The methods of manipulation of information are only going to become more and more sophisticated as time goes on, and Canadian educators must be ready to help newer generations of students navigate the changing media landscape. The tools we use must continually be monitored and updated to make sure they are relevant to the world we find ourselves in.

Example Blog Post

As real estate costs soar in major cities, acquiring quality real estate becomes more and more of a concern for businesses, especially since locations in major tech hubs are key for success. While larger businesses can often bear the burden, smaller teams and individuals are left with unenviable choices of less than prime working conditions, or possibly just working remotely. For individuals this is often doable but difficult, but for teams this can become unsustainable from an organizational and efficiency viewpoint. As well, an actual office isn’t just about desks for workers, but about the benefits such as a place to bring clients or have team meetings.

This is the reason for the rise in coworking culture across the globe, especially in cities that are major centers of innovation and creativity. The idea of a coworking space is one that is flexible, often having month to month membership, and is shared among however many teams or individuals decide to use the space. Apart from providing a more professional and focused working environment for clients, coworking spaces can also be great for networking between start-ups that may have talent and resources that the others need. Really great coworking spaces, like Cranium, will even offer amenities like private meeting rooms and board rooms, to allow for more professional interactions with team members and clients.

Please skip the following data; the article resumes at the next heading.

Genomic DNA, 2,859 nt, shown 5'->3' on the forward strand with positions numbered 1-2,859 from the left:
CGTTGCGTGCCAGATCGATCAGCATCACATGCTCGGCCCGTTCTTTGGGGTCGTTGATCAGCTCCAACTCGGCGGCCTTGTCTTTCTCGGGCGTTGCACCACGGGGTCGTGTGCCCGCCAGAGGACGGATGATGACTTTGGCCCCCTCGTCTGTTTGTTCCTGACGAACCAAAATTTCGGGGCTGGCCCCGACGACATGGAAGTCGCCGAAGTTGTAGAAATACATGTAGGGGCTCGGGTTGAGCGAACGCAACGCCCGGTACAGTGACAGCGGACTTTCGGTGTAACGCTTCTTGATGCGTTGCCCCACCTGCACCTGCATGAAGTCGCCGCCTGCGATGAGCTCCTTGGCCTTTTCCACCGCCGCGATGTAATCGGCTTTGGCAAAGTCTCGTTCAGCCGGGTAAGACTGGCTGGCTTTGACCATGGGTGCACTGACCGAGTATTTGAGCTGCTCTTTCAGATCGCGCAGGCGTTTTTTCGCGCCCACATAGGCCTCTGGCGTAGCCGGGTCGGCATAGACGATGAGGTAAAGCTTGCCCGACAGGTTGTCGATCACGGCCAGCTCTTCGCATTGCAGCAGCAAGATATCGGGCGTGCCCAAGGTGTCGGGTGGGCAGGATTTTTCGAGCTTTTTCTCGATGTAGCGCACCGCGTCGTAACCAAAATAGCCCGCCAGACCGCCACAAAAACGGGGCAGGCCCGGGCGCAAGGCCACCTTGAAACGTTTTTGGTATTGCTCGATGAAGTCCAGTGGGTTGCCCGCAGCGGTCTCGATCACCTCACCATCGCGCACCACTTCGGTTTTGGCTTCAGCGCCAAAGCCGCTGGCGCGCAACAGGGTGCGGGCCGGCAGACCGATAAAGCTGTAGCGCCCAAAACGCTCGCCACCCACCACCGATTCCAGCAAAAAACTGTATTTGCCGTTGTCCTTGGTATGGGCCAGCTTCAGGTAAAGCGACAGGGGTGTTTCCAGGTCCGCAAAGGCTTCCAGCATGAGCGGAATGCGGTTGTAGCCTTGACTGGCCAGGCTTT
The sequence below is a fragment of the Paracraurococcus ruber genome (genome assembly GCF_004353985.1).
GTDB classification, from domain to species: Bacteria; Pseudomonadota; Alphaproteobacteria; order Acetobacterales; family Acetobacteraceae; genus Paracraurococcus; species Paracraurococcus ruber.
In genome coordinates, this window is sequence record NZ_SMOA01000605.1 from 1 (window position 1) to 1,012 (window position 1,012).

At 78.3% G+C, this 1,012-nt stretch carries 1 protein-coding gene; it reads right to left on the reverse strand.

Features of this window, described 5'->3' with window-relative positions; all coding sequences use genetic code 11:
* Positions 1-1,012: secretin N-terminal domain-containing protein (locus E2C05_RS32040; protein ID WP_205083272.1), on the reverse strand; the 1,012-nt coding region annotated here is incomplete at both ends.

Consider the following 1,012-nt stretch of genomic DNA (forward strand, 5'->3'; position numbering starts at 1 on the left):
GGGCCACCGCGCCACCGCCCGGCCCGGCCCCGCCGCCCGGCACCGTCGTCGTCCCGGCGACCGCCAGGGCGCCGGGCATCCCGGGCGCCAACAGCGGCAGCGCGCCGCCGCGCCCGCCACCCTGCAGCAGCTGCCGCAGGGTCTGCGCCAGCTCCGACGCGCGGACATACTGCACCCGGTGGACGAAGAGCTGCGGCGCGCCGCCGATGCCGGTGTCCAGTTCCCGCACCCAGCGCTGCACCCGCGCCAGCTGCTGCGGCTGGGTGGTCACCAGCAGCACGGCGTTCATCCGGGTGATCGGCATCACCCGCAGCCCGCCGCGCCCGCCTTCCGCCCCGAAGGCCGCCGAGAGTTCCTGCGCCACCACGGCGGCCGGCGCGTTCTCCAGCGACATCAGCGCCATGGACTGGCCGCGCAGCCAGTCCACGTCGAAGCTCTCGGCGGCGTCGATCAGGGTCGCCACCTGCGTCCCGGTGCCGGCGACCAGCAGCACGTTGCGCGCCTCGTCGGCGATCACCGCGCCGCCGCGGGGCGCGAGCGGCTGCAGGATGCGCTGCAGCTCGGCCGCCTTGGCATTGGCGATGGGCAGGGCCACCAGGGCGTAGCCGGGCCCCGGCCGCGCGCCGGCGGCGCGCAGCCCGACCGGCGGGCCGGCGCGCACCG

Example Captioning

The pictures and captions are pulled from some older social media posts, but I wanted to store them here – I may add some more in the future.

Here’s just some examples of how the space is used, but feel free to adjust as your inner designer dictates.

 

Yes, the couches can be used for sleeping on – we know the hours some of you keep.

 

Here’s the location as it will look with the new logo – which will hopefully make it easier to find!

 

 

Inolife Article

Following is a link to an article I wrote for Inolife Sciences, via MarketOne. They were a really great client to work for and I’m very proud of how the article turned out!

Inolife Sciences is injecting innovation into the pharmaceutical market